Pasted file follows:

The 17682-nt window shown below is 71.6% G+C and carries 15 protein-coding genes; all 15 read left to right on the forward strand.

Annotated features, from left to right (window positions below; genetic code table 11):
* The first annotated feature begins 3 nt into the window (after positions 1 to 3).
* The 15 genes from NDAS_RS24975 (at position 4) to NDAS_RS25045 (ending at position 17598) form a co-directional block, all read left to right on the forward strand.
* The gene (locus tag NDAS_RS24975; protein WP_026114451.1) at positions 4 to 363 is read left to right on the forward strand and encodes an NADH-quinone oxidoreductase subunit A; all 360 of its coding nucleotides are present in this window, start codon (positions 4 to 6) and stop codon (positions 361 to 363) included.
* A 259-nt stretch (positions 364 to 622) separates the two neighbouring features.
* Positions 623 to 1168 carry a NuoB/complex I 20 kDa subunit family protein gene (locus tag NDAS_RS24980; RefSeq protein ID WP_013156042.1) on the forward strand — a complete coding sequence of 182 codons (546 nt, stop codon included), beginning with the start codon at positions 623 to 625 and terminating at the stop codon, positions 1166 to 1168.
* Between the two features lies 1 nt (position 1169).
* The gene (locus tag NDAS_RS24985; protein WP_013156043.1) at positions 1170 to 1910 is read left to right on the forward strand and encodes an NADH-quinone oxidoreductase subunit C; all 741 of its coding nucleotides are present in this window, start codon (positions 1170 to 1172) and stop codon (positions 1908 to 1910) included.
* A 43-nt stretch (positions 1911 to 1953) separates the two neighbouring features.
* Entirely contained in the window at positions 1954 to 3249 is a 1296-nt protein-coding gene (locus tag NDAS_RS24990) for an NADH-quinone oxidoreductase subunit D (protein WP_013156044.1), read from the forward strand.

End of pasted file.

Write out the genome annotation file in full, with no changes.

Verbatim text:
The 17682-nt window shown below is 71.6% G+C and carries 15 protein-coding genes; all 15 read left to right on the forward strand.

Annotated features, from left to right (window positions below; genetic code table 11):
* The first annotated feature begins 3 nt into the window (after positions 1 to 3).
* The 15 genes from NDAS_RS24975 (at position 4) to NDAS_RS25045 (ending at position 17598) form a co-directional block, all read left to right on the forward strand.
* The gene (locus tag NDAS_RS24975; protein WP_026114451.1) at positions 4 to 363 is read left to right on the forward strand and encodes an NADH-quinone oxidoreductase subunit A; all 360 of its coding nucleotides are present in this window, start codon (positions 4 to 6) and stop codon (positions 361 to 363) included.
* A 259-nt stretch (positions 364 to 622) separates the two neighbouring features.
* Positions 623 to 1168 carry a NuoB/complex I 20 kDa subunit family protein gene (locus tag NDAS_RS24980; RefSeq protein ID WP_013156042.1) on the forward strand — a complete coding sequence of 182 codons (546 nt, stop codon included), beginning with the start codon at positions 623 to 625 and terminating at the stop codon, positions 1166 to 1168.
* Between the two features lies 1 nt (position 1169).
* The gene (locus tag NDAS_RS24985; protein WP_013156043.1) at positions 1170 to 1910 is read left to right on the forward strand and encodes an NADH-quinone oxidoreductase subunit C; all 741 of its coding nucleotides are present in this window, start codon (positions 1170 to 1172) and stop codon (positions 1908 to 1910) included.
* A 43-nt stretch (positions 1911 to 1953) separates the two neighbouring features.
* Entirely contained in the window at positions 1954 to 3249 is a 1296-nt protein-coding gene (locus tag NDAS_RS24990) for an NADH-quinone oxidoreductase subunit D (protein WP_013156044.1), read from the forward strand.